Columbus Restraining Order Lawyer

Have you been served with a restraining order in Columbus, Ohio? At James D. Owen, LLC, our criminal defense attorneys have decades of experience dealing with both temporary and permanent orders. We can help you sort out these very sensitive matters and defend you if you’ve been charged with a violation.

It’s important to get your defense underway as soon as possible, so don’t delay in calling our Columbus law firm to schedule a free initial case assessment today.

How Will a Criminal Defense Lawyer Help Me If I’m Facing a Restraining Order in Columbus?

A restraining order should be taken very seriously. These court orders are strictly enforced and may impact your day-to-day life in significant ways. They can keep you out of your home or affect your child custody rights. 

At James D. Owen, LLC we are here to assist you during this difficult time. For years, our law firm has helped clients keep temporary restraining orders from becoming permanent ones. You may also have the right to modify or terminate an existing order, and we can assist you with this process.

In cases where you have violated an order, you may have options. Our experienced Columbus criminal defense lawyers have decades of experience handling these sensitive matters. We can help you explore potential solutions that will result in your charges either being reduced or dropped. 

Give our experienced legal team a call today to schedule a free, no-obligation case assessment. We’ll gladly discuss your rights and options, as well as address any questions that you might have.

Overview of Restraining Orders in Columbus, OH 

Now, under Ohio law, a restraining order is referred to as a civil protection order, CPO, or criminal protection order. These are orders from the court directing someone to do or not do certain things. Keep in mind that failure to follow the order’s requirements can result in legal consequences.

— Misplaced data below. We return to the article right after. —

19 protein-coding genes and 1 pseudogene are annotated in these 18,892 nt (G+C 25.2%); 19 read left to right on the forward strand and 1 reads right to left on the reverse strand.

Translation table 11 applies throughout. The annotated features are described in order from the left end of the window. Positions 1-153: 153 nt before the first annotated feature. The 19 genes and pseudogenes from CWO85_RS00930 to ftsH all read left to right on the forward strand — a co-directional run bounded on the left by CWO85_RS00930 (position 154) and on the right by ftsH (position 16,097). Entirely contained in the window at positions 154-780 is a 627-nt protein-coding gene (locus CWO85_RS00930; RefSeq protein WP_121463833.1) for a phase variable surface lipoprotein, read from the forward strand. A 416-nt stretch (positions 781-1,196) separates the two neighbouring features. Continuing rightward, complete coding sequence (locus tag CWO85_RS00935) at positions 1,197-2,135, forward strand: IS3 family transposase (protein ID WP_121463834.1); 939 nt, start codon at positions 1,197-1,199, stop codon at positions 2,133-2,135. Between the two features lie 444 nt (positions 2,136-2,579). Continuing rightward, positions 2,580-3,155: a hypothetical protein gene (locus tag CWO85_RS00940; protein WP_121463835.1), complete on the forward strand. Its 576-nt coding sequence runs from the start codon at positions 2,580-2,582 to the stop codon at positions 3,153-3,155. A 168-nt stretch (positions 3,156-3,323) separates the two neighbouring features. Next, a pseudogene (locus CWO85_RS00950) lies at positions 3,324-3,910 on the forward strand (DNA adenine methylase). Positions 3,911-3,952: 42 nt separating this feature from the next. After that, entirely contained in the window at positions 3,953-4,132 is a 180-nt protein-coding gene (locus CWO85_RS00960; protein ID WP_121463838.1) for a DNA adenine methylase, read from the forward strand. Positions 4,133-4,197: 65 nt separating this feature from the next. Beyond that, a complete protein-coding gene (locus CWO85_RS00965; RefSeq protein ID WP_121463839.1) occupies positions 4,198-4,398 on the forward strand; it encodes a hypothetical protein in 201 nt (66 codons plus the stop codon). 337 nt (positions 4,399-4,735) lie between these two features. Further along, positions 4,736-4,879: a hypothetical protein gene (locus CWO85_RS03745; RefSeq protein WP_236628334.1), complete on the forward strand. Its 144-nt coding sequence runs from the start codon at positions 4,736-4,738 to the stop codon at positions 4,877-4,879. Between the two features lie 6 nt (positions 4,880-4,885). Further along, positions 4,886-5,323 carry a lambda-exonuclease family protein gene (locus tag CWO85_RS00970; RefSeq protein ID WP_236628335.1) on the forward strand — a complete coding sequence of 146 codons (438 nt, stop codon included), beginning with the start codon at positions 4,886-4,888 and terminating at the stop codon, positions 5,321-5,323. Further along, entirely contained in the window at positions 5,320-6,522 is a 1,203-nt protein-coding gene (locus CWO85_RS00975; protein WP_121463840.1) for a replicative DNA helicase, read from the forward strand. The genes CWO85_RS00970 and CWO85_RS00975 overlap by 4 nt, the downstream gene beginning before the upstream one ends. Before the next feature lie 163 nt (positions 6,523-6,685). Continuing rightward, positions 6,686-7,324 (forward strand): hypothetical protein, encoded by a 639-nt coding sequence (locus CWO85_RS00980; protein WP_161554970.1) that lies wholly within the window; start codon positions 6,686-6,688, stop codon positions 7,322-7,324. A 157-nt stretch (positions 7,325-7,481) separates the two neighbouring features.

That said, a protection order may do one or more of the following:

  • Ban you from a person’s house
  • Evict you from your home
  • Prohibit you from contacting your children
  • Prohibit you from contacting a victim or going to a place where they live, work, or attend school
  • Ban you from owning firearms
  • Require you to attend counseling, or
  • Require you to wear electronic monitoring to ensure that you don’t go near a victim.

Note that a court has the authority to grant these orders on a temporary basis without you being present to defend yourself. These orders are referred to as “ex parte” and they last until there can be a full hearing scheduled. 

Bear in mind that the hearing must take place within 10 days of the ex parte order being issued. Now, a temporary order lasts until a specific date, which cannot exceed 5 years. However, the order can be renewed.  

With that in mind, there are a few different types of protection orders to be aware of:

Domestic Violence Civil Protection Order (DV CPO)

These orders can only be issued against a family or household member. Note that this definition is rather broad and includes spouses, ex-spouses, parents, children, as well anyone who lives in the same household.

The protection order may be requested by the victim. It may also be sought by a parent or other adult household member on behalf of any other family or household member. Further, it does not require the victim to show that any criminal charges are currently pending. However, one of the following must have occurred: 

It’s important to remember that a domestic violence order can be issued against non-relatives that live together. This means that a roommate could seek protection against another roommate.

Civil Stalking or Civil Sexually Oriented Offense Protection Order (CSPO or CSOOPO) 

Civil sexually-oriented and civil stalking protection orders are similar to those issued in cases of domestic violence, but they can be entered against anyone, even those with no relationship with the victim. But, keep in mind that there are only two offenses covered by these orders:

  • Stalking – provided there were two or more incidents of causing the victim physical harm or mental distress 
  • Commission of a sexually oriented offense

Again, there does not need to be any criminal charges pending in order for the victim to seek a protection order based on these offenses. 

Juvenile Civil Protection Order